Gas prices are steady or edging lower in most states but that trend may reverse soon due to spiking demand. For the week, the national average for regular slides three cents to $2.89 a gallon. The Oregon average dips two cents to $3.31.
The latest report from the U.S. Energy Information Administration (EIA) shows a new all-time record for gasoline demand at 9.88 million b/d for the week ending June 8. U.S. gasoline inventories plummeted 2.27 million bbl, to land total inventories at 237 million bbl, which is 5.7 million below stocks last year at this time.
“If demand continues to grow and inventories decrease in the weeks ahead, gas prices will likely climb again,” says Marie Dodds, public affairs director for AAA Oregon/Idaho. “AAA expects the national gas price average to range between $2.85 and $3.05 through Labor Day, likely seeing the summer’s highest prices in June. The Oregon average will likely be around $3.25 to $3.50 a gallon this summer, barring unforeseen events.”
Another factor that will influence gas prices in the near and long-term will be outcomes from the June 22 OPEC meeting in Vienna, Austria. The cartel, along with other major producers including Russia, will discuss increasing oil production ahead of the year-end scheduled dissolution of its production reduction agreement. Some reports indicate that OPEC could be looking at an increase of 300,000 to 600,000 b/d to help ease global crude price gains that have grown since the cartel put its production reduction agreement into place at the beginning of 2017. An increase in production would likely decrease crude oil prices and encourage cheaper gas prices.
Oregon is one of 43 states and the District of Columbia reporting week-over-week decreases. The largest decreases are in Ohio (-10 cents) and Delaware (-5 cents). Only seven states report weekly increases. Indiana has the largest (+3 cents). This week 14 states have averages at or above $3 a gallon, same as last week.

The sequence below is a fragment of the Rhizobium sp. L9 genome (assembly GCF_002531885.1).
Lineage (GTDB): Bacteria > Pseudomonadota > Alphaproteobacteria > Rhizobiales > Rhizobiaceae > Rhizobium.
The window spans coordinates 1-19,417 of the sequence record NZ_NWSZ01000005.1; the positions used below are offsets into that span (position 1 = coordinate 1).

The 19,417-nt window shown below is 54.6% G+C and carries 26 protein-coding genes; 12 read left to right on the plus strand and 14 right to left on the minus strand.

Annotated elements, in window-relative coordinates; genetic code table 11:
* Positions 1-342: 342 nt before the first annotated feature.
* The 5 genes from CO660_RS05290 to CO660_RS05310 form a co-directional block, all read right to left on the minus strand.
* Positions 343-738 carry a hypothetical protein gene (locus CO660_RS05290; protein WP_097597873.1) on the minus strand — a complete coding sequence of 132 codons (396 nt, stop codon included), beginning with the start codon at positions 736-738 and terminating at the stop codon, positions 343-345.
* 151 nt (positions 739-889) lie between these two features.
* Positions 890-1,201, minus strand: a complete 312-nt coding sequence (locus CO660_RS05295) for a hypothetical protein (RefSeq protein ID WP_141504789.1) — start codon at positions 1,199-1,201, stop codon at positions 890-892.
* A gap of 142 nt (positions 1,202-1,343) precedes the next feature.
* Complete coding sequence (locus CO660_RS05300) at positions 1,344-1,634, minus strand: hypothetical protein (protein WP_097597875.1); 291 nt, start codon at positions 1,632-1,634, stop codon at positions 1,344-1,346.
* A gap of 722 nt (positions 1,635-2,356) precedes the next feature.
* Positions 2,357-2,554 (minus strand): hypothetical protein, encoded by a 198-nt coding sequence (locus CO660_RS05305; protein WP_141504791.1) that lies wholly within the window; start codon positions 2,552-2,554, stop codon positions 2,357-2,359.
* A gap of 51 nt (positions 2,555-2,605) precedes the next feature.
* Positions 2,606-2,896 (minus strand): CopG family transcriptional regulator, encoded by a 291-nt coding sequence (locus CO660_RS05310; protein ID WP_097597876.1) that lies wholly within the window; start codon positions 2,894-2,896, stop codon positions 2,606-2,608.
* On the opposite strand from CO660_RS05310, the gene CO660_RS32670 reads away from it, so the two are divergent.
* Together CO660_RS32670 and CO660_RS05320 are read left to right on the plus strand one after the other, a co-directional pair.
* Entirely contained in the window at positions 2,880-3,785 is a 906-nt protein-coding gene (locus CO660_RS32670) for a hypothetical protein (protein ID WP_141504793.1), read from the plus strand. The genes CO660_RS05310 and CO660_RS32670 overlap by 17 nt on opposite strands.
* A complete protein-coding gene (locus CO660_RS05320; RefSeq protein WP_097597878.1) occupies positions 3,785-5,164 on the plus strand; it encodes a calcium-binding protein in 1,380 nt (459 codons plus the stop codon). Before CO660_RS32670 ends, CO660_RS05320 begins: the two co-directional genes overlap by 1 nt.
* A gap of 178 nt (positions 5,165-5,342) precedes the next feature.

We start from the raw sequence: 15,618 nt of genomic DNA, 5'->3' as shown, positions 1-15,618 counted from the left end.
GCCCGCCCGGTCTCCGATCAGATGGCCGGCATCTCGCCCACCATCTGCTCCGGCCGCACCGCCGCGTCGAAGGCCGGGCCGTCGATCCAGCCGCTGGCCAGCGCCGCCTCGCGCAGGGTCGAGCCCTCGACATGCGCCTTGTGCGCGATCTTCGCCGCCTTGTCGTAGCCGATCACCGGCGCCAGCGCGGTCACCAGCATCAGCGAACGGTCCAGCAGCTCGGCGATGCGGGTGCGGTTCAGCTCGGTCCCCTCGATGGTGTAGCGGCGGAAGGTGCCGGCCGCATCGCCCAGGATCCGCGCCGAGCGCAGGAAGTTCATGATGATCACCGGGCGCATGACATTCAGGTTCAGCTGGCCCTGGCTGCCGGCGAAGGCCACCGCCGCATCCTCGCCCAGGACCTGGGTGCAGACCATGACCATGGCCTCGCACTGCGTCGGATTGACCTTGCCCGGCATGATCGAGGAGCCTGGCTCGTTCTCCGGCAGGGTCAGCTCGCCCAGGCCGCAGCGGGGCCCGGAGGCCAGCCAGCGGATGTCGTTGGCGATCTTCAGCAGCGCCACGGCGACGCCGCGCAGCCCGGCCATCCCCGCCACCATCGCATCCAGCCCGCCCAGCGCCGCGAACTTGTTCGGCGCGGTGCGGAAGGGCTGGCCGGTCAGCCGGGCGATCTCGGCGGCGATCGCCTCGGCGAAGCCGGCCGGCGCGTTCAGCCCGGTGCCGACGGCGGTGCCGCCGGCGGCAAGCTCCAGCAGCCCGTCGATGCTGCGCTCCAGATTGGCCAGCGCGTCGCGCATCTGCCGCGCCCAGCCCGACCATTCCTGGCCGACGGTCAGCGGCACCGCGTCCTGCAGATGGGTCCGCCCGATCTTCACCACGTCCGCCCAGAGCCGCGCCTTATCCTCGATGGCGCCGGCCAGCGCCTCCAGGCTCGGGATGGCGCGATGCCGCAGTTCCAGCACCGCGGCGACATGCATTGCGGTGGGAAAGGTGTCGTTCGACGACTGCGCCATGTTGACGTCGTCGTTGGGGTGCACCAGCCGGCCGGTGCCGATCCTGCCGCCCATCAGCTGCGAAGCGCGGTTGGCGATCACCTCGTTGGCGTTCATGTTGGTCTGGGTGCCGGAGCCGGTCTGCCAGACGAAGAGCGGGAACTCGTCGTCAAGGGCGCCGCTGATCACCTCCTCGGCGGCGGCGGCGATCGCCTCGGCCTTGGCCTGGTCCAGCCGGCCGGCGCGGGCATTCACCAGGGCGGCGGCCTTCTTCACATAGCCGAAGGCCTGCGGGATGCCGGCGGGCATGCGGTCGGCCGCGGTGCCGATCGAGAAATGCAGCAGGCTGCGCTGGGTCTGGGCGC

Oregon is one of 18 states where prices are higher than one month ago. The national average is three cents more and the Oregon average is fractions of a cent higher than a month ago. Oregon has the 49th-largest monthly increase in the country. Wyoming (+12 cents) has the largest monthly increase, while Ohio (-20 cents) has the largest monthly decrease.
The West Coast continues to have the most expensive gas prices in the nation. Hawaii is most expensive for the second week in a row with California, Washington, Alaska, Nevada and Oregon rounding out the top six. Oregon falls to sixth after three weeks at fifth.
On the week, prices continue to mostly decline in the region by a penny or two. However, Hawaii and Alaska each increased by fractions of a cent.
According to EIA data for the week ending on June 8, inventories of gasoline on the West Coast grew by 400,000 bbl to reach 31.5 million bbl. Although inventories in the region now sit at their highest level for the second week of June since 2001, ongoing planned maintenance at Shell’s 158,000 b/d Martinez, CA refinery in the Bay area may restrict supplies this week.
The nation’s cheapest markets are South Carolina ($2.54) and Mississippi ($2.57). For the 46th week in a row, no states have an average below $2.
Drivers in all 50 states and the District of Columbia are paying are paying more than a year ago to fill up. The national average is 59 cents more and the Oregon average is 63 cents more than a year ago. This is the 10th-largest yearly increase in the country. Arizona has the greatest year-over-year increase of 78 cents; Indiana is second at 78 cents; and New Mexico is third at 70 cents, and California is fourth at 69 cents.
For the week, the national average slips two cents to $3.18 a gallon. Oregon’s average loses a penny to $3.42. A year ago the national average for diesel was $2.47 and the Oregon average was $2.67.